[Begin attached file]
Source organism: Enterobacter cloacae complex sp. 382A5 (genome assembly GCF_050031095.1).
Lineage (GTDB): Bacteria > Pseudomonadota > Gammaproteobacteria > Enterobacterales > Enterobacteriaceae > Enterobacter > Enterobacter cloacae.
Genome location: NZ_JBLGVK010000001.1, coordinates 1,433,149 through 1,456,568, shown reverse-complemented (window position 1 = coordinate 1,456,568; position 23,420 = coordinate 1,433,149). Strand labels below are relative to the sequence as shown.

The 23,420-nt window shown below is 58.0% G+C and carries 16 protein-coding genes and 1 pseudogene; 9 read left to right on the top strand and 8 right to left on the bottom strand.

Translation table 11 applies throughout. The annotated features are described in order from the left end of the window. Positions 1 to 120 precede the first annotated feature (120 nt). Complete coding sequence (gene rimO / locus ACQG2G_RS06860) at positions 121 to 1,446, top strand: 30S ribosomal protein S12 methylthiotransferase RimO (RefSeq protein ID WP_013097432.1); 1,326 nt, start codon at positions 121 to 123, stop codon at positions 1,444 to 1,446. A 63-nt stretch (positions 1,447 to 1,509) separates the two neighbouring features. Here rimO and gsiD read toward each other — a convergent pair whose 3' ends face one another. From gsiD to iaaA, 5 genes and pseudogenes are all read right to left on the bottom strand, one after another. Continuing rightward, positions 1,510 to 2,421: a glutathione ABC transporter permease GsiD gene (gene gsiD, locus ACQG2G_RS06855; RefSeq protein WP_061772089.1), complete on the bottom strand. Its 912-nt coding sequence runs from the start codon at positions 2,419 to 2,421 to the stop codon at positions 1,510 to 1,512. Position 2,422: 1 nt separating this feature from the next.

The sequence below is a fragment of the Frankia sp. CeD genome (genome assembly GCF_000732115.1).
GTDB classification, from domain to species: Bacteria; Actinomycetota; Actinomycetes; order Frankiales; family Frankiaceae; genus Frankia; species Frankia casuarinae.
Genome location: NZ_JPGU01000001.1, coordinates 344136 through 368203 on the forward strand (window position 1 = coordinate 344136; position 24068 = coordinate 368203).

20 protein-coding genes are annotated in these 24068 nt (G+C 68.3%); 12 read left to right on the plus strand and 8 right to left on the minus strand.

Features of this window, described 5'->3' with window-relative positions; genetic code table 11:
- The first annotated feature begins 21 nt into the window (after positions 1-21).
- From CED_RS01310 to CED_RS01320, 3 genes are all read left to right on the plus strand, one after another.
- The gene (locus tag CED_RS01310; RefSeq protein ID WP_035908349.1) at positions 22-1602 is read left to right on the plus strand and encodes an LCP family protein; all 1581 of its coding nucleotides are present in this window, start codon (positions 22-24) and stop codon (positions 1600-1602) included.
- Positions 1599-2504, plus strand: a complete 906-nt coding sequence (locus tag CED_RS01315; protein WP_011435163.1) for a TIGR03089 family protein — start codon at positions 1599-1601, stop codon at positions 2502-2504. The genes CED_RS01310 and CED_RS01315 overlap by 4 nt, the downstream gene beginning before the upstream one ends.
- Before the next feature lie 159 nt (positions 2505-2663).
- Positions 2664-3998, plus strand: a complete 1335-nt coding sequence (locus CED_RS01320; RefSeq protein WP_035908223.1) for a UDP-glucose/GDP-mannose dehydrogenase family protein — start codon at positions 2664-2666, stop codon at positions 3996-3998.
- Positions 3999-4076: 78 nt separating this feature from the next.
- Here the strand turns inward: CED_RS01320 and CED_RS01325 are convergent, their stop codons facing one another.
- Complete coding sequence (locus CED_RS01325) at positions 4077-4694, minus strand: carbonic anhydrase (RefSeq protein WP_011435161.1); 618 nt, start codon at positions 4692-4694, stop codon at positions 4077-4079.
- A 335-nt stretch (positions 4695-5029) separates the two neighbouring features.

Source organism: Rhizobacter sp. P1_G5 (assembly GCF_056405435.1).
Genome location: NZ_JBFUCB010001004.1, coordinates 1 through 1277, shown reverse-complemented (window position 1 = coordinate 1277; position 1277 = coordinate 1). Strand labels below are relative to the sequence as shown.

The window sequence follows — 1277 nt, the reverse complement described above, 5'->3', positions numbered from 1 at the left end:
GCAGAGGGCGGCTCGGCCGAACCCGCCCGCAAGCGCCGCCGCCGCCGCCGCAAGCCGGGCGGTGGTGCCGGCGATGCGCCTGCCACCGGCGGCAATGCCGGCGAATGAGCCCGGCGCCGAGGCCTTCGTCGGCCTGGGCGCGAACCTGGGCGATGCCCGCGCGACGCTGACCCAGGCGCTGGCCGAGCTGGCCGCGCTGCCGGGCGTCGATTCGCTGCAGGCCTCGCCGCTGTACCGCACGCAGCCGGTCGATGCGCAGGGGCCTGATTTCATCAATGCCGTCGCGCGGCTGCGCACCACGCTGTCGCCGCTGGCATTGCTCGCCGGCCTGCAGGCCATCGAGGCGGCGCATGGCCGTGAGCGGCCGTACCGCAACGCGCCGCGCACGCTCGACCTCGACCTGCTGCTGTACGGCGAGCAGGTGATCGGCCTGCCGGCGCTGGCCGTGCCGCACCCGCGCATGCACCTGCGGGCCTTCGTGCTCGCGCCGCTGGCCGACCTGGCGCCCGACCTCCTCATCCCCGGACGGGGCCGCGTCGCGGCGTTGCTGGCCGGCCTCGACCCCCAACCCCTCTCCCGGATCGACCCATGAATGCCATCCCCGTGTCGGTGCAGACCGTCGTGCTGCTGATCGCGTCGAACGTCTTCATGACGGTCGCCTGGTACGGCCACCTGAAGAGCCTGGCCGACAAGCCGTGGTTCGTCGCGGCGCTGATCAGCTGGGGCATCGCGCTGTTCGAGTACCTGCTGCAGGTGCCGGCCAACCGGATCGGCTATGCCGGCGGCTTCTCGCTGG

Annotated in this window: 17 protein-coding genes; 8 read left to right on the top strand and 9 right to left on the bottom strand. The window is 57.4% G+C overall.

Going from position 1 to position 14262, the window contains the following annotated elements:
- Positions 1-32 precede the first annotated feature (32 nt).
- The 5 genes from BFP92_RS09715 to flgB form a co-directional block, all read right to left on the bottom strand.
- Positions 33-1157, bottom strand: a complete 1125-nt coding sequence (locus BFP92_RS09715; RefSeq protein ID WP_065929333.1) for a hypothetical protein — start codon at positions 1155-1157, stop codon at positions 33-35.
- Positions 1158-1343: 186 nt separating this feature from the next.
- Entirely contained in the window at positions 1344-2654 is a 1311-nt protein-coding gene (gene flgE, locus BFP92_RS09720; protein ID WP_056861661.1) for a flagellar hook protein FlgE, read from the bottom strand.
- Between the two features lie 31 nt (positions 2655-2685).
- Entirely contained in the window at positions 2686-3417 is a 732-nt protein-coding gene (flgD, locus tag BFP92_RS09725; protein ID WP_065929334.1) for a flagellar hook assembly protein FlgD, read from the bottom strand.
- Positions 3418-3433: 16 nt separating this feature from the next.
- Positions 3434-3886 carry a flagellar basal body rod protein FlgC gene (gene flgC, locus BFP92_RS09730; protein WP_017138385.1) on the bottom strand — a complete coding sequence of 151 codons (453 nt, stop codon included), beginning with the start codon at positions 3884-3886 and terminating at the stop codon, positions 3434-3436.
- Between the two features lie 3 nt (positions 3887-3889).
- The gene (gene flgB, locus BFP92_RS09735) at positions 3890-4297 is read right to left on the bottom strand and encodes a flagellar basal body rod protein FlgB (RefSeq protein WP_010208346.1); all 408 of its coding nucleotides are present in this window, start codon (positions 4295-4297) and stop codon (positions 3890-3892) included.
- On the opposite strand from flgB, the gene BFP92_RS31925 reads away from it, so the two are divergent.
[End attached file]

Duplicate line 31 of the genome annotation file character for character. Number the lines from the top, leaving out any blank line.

- Entirely contained in the window at positions 1344-2654 is a 1311-nt protein-coding gene (gene flgE, locus BFP92_RS09720; protein ID WP_056861661.1) for a flagellar hook protein FlgE, read from the bottom strand.